Chicago Style Basics
Chicago is another citation style, often used in the humanities, but most commonly in History discliplines. Chicago provides writers with a system for referencing their sources through footnote or endnote citation, as well as an outlet for commenting on those cited sources. Here are some basics to get you more familiar.
- Create your Bibliography page before you start writing your essay. Include all the sources you read, not just the ones you actually reference in the essay.
- Determine what type of source you are looking at. This is the hardest and most important part of citation. For example, there are significant differences between online and database sources.
- Use a style manual or style handbook to create the bibliography entries. No one memorizes the rules, especially since they are updated every few years to keep up with new technology. Instead, learn how to use the style manual.
- Organize your list alphabetically. If you have two authors with the same last name, look at their first names. If you have two sources by the same author, look at the title, and so on.
- Format the list using hanging indents. This indent style requires that the first line of the citation is left-aligned, but any additional lines are indented by ½ inch.
- If you are working with a large number of sources, consider making an Annotated Bibliography.
- Format your essay using Chicago document style.
- Create in-text citations (footnotes OR endnotes).
- The first time you reference any source, either with a direct quote or a paraphrase, you should use a signal phrase along with the footnote/endnote to indicate the credibility of the source.
- For example, you might write: Respected writer Shelby Foote, while agreeing that the report was “largely” fabricated, points out that the “casualty figures indicate …”7
- After the first use of a source, you may choose between either signal phrases with footnotes/endnotes or footnotes/endnotes-only for your in-text citations.
- The first time you use a source, the footnote/endnote must include the author’s name, title, publication information, and page number.
- Peter Burchard, One Gallant Rush: Robert Gould Shaw and His Brave Black Regiment (New York: St. Martin’s, 1965), 85.
- Any subsequent references can be in short form, with only author’s name, shortened title, and page number.
- Burchard, One Gallant Rush, 31.
- If you reference a single work twice in a row, you may use the latin term Ibid. and the page number for the second note.
- Jack Hurst, Nathan Bedford Forrest: A Biography (New York: Knopf, 1993), 8.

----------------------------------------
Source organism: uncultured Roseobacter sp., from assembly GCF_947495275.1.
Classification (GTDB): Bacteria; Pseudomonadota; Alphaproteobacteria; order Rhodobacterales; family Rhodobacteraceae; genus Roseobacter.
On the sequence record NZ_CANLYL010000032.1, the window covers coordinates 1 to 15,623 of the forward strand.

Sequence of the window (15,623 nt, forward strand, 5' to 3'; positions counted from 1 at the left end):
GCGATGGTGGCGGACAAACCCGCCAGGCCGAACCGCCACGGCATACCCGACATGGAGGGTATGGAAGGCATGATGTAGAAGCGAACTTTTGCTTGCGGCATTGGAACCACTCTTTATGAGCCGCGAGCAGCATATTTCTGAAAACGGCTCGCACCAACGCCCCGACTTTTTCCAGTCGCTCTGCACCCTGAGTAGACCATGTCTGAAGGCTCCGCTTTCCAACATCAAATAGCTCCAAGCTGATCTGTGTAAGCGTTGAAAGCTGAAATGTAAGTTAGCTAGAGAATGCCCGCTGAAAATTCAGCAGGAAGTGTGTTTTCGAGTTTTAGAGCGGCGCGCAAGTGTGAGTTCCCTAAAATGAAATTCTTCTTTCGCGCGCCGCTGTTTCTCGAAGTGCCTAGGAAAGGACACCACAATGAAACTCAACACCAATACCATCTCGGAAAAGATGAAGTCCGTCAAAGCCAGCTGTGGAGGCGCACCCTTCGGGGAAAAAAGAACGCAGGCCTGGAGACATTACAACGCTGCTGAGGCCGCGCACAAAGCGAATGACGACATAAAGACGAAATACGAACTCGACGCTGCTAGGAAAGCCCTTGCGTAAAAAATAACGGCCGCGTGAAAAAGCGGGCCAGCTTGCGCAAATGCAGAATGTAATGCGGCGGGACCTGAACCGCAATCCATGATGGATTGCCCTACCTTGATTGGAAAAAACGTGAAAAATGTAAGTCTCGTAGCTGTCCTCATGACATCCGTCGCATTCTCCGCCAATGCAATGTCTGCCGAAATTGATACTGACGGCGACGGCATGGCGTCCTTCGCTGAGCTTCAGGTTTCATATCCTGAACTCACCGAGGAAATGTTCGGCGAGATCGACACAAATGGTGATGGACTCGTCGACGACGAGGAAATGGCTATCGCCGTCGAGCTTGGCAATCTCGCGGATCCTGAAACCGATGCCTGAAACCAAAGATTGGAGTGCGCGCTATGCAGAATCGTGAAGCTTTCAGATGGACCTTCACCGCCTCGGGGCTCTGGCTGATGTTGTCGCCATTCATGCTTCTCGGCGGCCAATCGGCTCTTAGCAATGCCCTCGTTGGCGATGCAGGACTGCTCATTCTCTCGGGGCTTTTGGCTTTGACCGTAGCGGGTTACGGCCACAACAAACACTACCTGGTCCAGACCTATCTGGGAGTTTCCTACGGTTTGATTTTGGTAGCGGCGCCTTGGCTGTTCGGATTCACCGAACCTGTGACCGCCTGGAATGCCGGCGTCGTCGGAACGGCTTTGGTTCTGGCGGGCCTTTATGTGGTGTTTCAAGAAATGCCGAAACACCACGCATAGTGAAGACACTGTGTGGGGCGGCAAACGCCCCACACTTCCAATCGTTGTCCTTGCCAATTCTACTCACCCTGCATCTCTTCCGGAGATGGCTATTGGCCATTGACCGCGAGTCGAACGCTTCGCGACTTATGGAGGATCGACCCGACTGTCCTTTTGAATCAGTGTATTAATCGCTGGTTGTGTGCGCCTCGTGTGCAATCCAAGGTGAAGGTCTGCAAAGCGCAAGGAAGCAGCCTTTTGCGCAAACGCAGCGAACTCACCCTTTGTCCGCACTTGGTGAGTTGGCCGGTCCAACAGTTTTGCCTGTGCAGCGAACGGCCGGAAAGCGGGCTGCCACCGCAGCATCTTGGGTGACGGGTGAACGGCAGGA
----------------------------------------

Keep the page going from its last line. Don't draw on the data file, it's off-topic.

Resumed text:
- Ibid., 174.
|Type||Bibliography||Footnote or Endnote|
Woods, Mary N. Beyond the Architect’s Eye: Photographs and the American Built Environment. Philadelphia: University of Pennsylvania Press, 2009.
1. Mary N. Woods, Beyond the Architect’s Eye: Photographs and the American Built Environment (Philadelphia: University of Pennsylvania Press, 2009).
Tolstoy, Leo. War and Peace. Translated by Richard Pevear and Larissa Volokhonsky. New York: Knopf, 2007. Kindle edition.
3. Leo Tolstoy, War and Peace, trans. Richard Pevear and Larissa Volokhonsky (New York: Knopf, 2007), Kindle edition, vol. 1, pt. 1, chap. 3.
Hurston, Zora Neale. “From Dust Tracks on a Road.” In The Norton Book of American Autobiography, edited by Jay Parini, 333-43. New York: Norton, 1999.
13. Zora Neale Hurston, “From Dust Tracks on a Road,” in The Norton Book of American Autobiography, ed. Jay Parini (New York: Norton, 1999), 336.
|Introduction, Preface, Afterword|
DeMille, Nelson. Foreword to Flag: An American Biography, by Marc Leepson, xi-xiv. New York: Thomas Dunne, 2005.
14. Nelson DeMille, foreword to Flag: An American Biography, by Marc Leepson (New York: Thomas Dunne, 2005), xii.
Leung, Constant. “Language and Content in Bilingual Education.” Linguistics and Education 16, no. 2 (2005): 238-52. doi:10.1016/j.linged.2006.01.004.
24. Constant Leung, “Language and Content in Bilingual Education,” Linguistics and Education 16, no. 2 (2005): 239, doi:10.1016/j.linged.2006.01.004.
Mieszkowski, Katharine. “A Deluge Waiting to Happen.” Salon, July 3, 2008. http://www.salon.com/news/feature/2008/07/03/floods/index.html.
26. Katharine Mieszkowski, “A Deluge Waiting to Happen,” Salon, July 3, 2008, http://www.salon.com/news/feature/2008/07/03/floods/index.html
“Facing Facts in Afghanistan.” National Review, November 2, 2009, 14. Expanded Academic ASAP (A209905060).
27. Facing Facts in Afghanistan,” National Review, November 2, 2009, 14, Expanded Academic ASAP (A209905060).
McManus, Doyle. “The Candor War.” Chicago Tribune, July 29, 2010. http://www.chicagotribune.com/.
29. Doyle McManus, “The Candor War,” Chicago Tribune, July 29, 2010, http://www.chicagotribune.com/.
Levy, Clifford J. “In Kyrgyzstan, Failure to Act Adds to Crisis.” New York Times, June 18, 2010. General OneFile (A229196045).
30.Clifford J. Levy, “In Kyrgyzstan, Failure to Act Adds to Crisis,” New York Times, June 18, 2010, General OneFile (A229196045).
Work of Art
Siskind, Aaron. Untitled (The Most Crowded Block). Gelatin silver print, 1939. Kemper Museum of Contemporary Art, Kansas City, MO.
48. Aaron Siskind, Untitled (The Most Crowded Block), gelatin silver print, 1939, Kemper Museum of Contemporary Art, Kansas City, MO.
U.S. Department of State. Foreign Relations of the United States: Diplomatic Papers, 1943. Washington, DC: GPO, 1965.
40. U.S. Department of State, Foreign Relations of the United States: Diplomatic Papers, 1943 (Washington, DC: GPO, 1965), 562.
Kaylan | 2019
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